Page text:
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The Vault at PfaffsAn Archive of Art and Literature by the Bohemians of Antebellum New York
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to break in on $200 in bank.
  28.  Sunday.  At work on drawings for my
book till 4, when I turned out with intent to go to Brook-
lyn and visit Parton, but after a walk to the Bowery
abandoned the idea, went down town, looked in at French s
without finding Hayes, and returned to supper.      Talking
in the boarding house parlor during the evening with Mrs
Gouverneur, a Miss Church, and occasionally Mrs Potter
and Leslie, the former being intermittently present.
  Mrs Gouverneur is a type of class of woman very common in
England.     Her wont of self-respect is supplied by a 
sort of tetchy impulsive manifestation of temper prompting
her to the utterance of rude things, for which she will,
immediately afterwards, beg pardon with equally obnoxious and
half false humility.                 She wants to good will of every-
body but her tongue is invariably active in getting her into 
mischief.    She is as greedy of flattery as a coquette
of 18.       She as clamorously denies her wish to catch
another husband as she openly betrays herself by her
willingness to go into the subject with anybody, or on
any occasion.     She alternately depreciates herself and flings
in her sham humility as ground bait for compliment,
or assumes the airs of a triumphant belle.    Withal
she has a sort of surface good nature, and is every-
way so transparently cunning as to be almost amusing.
Her children are brought up horribly.      The little girl
May, though a pretty child, is an arrant despot over
her mother, horribly jealous of her brothers and   the mo-
Title:Thomas Butler Gunn Diaries, Volume Eight: page seventy-eight
Description:Regarding Mrs. Gouverneur's personality.
Subject:Boardinghouses; Children; Church, Mrs. (Andreotti); Gill, Rawson; Gouverneur, Adolphus (""Gladdy""); Gouverneur, May; Gouverneur, Mrs. (Gill, Griffin); Gunn, Thomas Butler; Hayes (engraver); Leslie, William; Parton, James; Potter, Mrs.; Women
Coverage (City/State):[New York, New York]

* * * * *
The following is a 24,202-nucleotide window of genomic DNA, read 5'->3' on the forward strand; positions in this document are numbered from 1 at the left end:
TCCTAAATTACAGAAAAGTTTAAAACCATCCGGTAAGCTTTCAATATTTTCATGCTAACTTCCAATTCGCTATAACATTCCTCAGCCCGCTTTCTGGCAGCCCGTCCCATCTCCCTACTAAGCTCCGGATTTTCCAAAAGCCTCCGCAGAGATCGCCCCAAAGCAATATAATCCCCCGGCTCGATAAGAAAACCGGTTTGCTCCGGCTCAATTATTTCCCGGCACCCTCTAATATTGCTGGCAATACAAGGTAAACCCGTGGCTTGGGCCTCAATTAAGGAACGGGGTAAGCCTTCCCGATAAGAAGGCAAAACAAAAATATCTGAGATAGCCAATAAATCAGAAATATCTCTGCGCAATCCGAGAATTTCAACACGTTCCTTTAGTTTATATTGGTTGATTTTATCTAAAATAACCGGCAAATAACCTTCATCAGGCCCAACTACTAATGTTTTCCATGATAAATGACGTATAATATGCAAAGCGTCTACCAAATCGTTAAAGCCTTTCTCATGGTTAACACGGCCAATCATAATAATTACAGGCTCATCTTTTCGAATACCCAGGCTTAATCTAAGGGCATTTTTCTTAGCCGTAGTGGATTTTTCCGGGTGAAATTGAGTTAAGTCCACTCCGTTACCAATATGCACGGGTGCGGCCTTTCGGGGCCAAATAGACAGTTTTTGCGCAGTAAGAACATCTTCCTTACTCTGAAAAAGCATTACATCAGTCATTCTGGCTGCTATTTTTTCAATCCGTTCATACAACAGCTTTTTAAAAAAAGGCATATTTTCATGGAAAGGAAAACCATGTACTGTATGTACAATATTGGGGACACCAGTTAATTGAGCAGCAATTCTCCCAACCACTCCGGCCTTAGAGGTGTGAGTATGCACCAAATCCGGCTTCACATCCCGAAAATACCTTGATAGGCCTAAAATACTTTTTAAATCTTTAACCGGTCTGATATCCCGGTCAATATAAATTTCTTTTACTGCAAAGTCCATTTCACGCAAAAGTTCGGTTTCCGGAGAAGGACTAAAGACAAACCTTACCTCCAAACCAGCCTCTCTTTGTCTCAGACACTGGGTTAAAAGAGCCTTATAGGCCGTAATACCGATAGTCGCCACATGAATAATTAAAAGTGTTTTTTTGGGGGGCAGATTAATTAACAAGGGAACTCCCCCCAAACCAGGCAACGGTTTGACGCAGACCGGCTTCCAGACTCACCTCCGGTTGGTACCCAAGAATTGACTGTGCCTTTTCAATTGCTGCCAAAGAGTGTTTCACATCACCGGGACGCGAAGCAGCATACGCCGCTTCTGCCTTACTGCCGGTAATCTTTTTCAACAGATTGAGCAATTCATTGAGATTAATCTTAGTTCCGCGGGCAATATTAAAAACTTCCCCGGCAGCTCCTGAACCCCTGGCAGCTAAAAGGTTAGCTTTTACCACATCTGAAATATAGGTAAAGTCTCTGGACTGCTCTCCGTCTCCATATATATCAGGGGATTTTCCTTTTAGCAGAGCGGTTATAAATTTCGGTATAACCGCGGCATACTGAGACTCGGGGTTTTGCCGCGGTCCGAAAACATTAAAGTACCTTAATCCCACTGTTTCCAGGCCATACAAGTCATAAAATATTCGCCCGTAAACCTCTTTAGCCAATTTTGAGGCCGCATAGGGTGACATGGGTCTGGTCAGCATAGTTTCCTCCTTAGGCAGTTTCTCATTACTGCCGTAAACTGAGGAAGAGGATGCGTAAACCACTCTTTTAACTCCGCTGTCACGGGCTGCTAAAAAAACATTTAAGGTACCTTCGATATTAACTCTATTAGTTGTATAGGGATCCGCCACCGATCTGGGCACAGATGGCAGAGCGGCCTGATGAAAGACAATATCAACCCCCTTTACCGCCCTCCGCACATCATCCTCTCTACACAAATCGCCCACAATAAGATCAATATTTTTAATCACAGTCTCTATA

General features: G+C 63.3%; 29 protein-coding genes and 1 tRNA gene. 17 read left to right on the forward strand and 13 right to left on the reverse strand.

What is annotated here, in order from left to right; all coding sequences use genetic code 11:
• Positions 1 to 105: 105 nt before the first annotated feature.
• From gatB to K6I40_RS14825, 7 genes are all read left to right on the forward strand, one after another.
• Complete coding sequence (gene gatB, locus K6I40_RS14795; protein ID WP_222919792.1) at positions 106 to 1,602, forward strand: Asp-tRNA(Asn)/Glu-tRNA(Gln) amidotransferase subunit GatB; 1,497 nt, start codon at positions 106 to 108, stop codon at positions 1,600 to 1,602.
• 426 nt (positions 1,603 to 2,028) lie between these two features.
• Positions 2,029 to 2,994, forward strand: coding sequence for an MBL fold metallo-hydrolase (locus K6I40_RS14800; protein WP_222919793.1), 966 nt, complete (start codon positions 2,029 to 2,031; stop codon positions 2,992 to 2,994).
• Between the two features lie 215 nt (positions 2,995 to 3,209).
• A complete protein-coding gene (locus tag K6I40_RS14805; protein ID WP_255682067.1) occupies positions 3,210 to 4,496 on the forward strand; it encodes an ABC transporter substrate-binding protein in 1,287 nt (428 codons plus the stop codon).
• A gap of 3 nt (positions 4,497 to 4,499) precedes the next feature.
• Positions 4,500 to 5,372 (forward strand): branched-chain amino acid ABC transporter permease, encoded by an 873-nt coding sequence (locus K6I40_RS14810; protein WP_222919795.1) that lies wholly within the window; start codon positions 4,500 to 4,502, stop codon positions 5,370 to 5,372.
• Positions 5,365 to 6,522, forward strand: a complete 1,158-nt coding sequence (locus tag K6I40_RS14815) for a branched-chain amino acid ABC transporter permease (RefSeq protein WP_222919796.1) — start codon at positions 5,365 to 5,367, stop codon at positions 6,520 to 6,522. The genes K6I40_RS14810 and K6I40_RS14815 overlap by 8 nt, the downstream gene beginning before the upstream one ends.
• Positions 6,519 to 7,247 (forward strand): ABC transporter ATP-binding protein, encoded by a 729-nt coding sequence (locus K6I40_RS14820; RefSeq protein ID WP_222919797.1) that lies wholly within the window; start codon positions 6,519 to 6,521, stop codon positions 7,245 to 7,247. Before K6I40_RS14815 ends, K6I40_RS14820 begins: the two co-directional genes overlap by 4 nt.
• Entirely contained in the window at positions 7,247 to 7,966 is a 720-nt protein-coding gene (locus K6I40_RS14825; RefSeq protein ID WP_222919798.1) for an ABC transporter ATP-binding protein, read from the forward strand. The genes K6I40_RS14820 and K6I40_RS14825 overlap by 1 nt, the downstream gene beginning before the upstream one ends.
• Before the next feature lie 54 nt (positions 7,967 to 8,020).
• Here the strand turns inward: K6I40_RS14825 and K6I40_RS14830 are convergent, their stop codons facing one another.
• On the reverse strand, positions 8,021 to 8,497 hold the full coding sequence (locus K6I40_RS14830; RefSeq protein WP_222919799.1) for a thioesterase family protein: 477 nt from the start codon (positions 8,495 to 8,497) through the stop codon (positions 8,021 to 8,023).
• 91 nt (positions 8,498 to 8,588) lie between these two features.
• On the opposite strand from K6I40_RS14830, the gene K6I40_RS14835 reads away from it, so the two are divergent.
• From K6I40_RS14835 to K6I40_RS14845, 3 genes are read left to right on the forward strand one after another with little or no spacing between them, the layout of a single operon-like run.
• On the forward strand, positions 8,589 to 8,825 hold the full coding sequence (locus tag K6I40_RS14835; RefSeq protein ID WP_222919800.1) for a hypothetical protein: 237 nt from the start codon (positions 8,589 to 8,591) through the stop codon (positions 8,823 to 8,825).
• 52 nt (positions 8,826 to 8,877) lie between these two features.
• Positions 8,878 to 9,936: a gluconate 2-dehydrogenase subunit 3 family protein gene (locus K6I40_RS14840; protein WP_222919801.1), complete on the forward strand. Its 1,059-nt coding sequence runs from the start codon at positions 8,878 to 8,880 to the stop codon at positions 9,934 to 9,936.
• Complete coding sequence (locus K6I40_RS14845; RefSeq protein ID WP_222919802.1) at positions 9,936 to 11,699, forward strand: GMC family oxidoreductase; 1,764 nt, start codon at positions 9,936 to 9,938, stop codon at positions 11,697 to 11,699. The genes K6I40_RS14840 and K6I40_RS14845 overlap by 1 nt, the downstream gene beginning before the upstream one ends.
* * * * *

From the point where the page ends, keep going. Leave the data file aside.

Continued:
Scan Date:2011-02-02


Title:Thomas Butler Gunn Diaries, Volume Eight
Description:Includes descriptions of the process of publishing his book, ''The Physiology of New-York Boarding Houses;'' his poor mental state upon returning to New York from England; meeting Walt Whitman; visits with Fanny Fern, James Parton, and Harriet Jacobs' daughter Louisa who is living with them; a visit to the Catskill Mountains with the Edwards family; moving into the boarding house at 132 Bleecker Street; working on the publication ''European'' with Colonel Hugh Forbes; the death of publisher William Levison and his daughter Ellen in his boarding house; visiting the scene of the murder of a dentist to get a sketch of the suspect; visiting Newport, Rhode Island, on assignment to sketch for Frank Leslie; and the death of his brother-in-law, Joseph Greatbatch.
Subject:Boardinghouses; Bohemians; Gunn, Thomas Butler; Journalism; Medical care; Mental illness; Publishers and publishing; Travel; Women
Coverage (City/State):New York, New York; Newport, Rhode Island
Note:Thomas Butler Gunn was born February 15, 1826, in Banbury, England, and came to New York in 1849. During the Civil War he worked as a correspondent for the New York Tribune and the New York Evening Post. He returned to England in 1863, and died in Birmingham in April 1903. The collection includes twenty-one volumes of his diaries, including newspaper clippings, letters, photographs, sketches, and various other items inserted by Gunn. Diary entries date from July 7, 1849, to April 7, 1863, and include his experiences with the New York publishing and literary world, his descriptions of boarding houses, his travels throughout the United States, and his experiences traveling with the Federal army as a Civil War correspondent.
Publisher:Missouri History Museum
Rights:Copyright 2011 Missouri History Museum.
Source:Page images, transcriptions, and metadata of the Thomas Butler Gunn diaries have been provided by the Missouri History Museum.